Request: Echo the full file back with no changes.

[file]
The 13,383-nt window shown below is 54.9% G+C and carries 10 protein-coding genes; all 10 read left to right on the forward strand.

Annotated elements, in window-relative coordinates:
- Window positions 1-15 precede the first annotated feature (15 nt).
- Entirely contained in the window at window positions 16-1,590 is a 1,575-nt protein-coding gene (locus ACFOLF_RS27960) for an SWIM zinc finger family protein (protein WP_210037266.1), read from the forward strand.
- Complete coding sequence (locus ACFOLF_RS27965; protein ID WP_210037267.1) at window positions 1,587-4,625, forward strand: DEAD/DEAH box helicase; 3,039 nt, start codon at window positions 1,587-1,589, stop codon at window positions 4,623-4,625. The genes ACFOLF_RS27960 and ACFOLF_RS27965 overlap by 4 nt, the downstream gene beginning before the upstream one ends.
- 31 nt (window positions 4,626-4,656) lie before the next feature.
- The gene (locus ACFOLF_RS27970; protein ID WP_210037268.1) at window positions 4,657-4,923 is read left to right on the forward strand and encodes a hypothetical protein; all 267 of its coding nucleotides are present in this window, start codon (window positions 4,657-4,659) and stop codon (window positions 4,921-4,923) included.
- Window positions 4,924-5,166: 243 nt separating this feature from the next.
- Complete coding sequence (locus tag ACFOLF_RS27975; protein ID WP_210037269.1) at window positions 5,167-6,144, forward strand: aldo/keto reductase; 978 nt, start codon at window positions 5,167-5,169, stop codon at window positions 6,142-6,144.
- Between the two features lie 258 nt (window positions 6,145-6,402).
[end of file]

The 13,383-nt window shown below is 54.9% G+C and carries 10 protein-coding genes; all 10 read left to right on the forward strand.

Annotated elements, in window-relative coordinates:
- Window positions 1-15 precede the first annotated feature (15 nt).
- Entirely contained in the window at window positions 16-1,590 is a 1,575-nt protein-coding gene (locus ACFOLF_RS27960) for an SWIM zinc finger family protein (protein WP_210037266.1), read from the forward strand.
- Complete coding sequence (locus ACFOLF_RS27965; protein ID WP_210037267.1) at window positions 1,587-4,625, forward strand: DEAD/DEAH box helicase; 3,039 nt, start codon at window positions 1,587-1,589, stop codon at window positions 4,623-4,625. The genes ACFOLF_RS27960 and ACFOLF_RS27965 overlap by 4 nt, the downstream gene beginning before the upstream one ends.
- 31 nt (window positions 4,626-4,656) lie before the next feature.
- The gene (locus ACFOLF_RS27970; protein ID WP_210037268.1) at window positions 4,657-4,923 is read left to right on the forward strand and encodes a hypothetical protein; all 267 of its coding nucleotides are present in this window, start codon (window positions 4,657-4,659) and stop codon (window positions 4,921-4,923) included.
- Window positions 4,924-5,166: 243 nt separating this feature from the next.
- Complete coding sequence (locus tag ACFOLF_RS27975; protein ID WP_210037269.1) at window positions 5,167-6,144, forward strand: aldo/keto reductase; 978 nt, start codon at window positions 5,167-5,169, stop codon at window positions 6,142-6,144.
- Between the two features lie 258 nt (window positions 6,145-6,402).